Ken Myers will offer a framework for understanding this dissonance and offer some suggestions about how to confront the hegemony of fun and fashion.

For most Americans, what we call “popular culture” provides the horizon, the vocabulary, the texture and rhythm of cultural experience. Trying to establish the presence of the permanent things around which classical schooling is ordered often creates a clash of sensibilities more severe than any conflict in content. Ken Myers will offer a framework for understanding this dissonance and offer some suggestions about how to confront the hegemony of fun and fashion.

Ken Myers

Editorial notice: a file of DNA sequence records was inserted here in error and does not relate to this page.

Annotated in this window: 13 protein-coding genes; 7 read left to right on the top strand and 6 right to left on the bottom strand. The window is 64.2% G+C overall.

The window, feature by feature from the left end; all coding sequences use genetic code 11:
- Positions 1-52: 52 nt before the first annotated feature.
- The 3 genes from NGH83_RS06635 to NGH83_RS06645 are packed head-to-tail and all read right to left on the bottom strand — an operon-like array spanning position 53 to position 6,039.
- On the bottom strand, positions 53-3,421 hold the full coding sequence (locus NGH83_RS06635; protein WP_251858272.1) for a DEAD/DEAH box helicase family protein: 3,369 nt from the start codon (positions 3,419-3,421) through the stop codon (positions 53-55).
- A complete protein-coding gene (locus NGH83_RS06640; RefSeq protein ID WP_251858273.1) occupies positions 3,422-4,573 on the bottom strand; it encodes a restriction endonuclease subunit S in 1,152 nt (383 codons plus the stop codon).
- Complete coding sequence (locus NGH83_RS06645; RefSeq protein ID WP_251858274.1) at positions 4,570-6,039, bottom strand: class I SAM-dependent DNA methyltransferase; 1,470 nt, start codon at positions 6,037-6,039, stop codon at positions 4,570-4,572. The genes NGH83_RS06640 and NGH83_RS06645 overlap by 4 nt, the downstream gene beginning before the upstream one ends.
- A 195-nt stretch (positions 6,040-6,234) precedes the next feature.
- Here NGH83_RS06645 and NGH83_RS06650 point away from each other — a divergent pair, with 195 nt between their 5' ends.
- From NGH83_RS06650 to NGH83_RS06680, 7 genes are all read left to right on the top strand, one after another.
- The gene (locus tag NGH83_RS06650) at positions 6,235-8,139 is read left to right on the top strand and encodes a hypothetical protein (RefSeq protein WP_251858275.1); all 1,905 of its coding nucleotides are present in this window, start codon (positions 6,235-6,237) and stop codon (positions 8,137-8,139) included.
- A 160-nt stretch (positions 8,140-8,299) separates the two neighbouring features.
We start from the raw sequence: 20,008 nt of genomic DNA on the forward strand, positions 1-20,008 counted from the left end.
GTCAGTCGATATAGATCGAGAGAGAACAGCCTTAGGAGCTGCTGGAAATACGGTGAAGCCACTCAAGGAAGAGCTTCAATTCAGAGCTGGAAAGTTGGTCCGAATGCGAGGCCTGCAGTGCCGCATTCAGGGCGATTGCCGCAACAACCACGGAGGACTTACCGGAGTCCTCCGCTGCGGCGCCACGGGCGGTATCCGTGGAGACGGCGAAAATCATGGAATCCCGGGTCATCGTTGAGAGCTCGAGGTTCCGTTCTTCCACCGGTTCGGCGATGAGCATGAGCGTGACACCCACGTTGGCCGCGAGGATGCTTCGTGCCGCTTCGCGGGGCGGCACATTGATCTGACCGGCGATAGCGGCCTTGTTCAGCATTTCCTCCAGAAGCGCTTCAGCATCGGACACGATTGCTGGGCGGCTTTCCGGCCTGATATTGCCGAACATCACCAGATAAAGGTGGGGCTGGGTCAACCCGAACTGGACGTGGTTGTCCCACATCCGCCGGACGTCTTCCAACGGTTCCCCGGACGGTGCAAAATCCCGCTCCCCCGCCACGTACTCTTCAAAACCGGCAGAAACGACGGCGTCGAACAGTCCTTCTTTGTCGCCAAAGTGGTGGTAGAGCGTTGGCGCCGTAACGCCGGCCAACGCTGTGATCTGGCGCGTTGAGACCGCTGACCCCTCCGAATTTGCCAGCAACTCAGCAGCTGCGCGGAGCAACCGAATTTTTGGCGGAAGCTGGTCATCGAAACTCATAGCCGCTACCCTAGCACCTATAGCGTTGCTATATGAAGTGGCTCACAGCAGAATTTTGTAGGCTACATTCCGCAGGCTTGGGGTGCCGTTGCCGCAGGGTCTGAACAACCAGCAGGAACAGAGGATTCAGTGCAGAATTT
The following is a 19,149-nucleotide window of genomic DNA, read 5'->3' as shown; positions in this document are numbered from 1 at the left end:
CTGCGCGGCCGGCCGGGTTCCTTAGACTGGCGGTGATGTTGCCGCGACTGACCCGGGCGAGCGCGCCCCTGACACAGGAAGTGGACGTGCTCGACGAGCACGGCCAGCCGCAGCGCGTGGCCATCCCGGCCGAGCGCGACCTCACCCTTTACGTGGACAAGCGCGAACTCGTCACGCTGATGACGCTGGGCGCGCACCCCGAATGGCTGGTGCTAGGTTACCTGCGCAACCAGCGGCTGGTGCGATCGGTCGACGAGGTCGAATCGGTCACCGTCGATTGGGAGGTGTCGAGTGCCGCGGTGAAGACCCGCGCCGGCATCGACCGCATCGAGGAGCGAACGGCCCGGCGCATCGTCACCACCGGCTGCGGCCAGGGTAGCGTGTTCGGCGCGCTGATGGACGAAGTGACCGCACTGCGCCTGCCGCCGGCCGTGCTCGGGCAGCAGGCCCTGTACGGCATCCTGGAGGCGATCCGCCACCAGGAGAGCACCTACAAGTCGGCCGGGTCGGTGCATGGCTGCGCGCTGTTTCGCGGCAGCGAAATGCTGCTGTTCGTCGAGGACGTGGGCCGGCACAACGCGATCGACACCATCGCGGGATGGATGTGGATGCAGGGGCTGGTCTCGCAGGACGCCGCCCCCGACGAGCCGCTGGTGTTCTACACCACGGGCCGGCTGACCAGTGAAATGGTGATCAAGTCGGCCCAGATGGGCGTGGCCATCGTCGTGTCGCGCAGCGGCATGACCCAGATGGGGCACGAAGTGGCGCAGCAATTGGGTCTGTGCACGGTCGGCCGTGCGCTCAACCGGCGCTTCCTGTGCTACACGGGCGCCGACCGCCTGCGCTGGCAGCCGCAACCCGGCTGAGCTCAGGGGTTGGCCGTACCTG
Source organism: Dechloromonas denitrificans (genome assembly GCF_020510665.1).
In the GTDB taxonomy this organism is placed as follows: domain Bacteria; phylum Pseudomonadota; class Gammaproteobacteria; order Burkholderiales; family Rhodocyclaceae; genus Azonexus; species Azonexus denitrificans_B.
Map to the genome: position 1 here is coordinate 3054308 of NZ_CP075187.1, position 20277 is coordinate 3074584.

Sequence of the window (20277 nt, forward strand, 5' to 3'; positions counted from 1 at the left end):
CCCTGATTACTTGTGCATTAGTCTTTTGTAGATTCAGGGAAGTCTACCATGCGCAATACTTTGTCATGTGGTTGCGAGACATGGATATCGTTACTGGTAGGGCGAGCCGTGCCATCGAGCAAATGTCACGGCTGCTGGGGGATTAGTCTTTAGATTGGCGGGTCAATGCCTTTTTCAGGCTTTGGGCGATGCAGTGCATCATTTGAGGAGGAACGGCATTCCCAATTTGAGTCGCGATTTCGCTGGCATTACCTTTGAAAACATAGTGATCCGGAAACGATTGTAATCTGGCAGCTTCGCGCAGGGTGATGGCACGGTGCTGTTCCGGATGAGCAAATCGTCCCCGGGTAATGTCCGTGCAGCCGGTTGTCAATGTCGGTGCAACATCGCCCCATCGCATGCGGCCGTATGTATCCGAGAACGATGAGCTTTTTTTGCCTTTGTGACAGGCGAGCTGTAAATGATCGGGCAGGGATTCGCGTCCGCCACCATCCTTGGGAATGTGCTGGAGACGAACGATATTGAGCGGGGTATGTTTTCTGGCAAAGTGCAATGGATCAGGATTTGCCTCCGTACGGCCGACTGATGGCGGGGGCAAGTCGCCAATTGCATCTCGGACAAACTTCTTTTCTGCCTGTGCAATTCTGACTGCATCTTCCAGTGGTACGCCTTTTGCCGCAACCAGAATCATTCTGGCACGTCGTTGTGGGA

Ken Myers is the host and producer of the MARS HILL AUDIO Journal, a bimonthly audio magazine that examines issues in contemporary culture from a framework shaped by Christian conviction. He was formerly the editor of This World: A Journal of Religion and Public Life, a quarterly journal whose editor-in-chief was Richard John Neuhaus. Prior to his tenure at This World, he was executive editor of Eternity magazine. For eight years, he was a producer and editor for National Public Radio, working for much of that time as arts and humanities editor for the two news programs, Morning Edition and All Things Considered. Mr. Myers serves as an advisory editor for Christianity Today, and his published writings include All God’s Children and Blue Suede Shoes: Christians and Popular Culture (Crossway Books: 1989), and (as editor) Aspiring to Freedom: Commentaries on John Paul II’s Encyclical “The Social Concerns of the Church” (William B. Eerdmans: 1988). He has also written for numerous periodicals. He has served on the Arts on Radio and Television Panel for the National Endowment for the Arts, and he lectures frequently at colleges, universities, and churches around the country. He is a graduate of the University of Maryland, where he studied film theory and criticism, and of Westminster Theological Seminary in Philadelphia. He and his wife Kate have a large garden, a cat, a dog, two children, and they live in the country, north of Charlottesville, Virginia.

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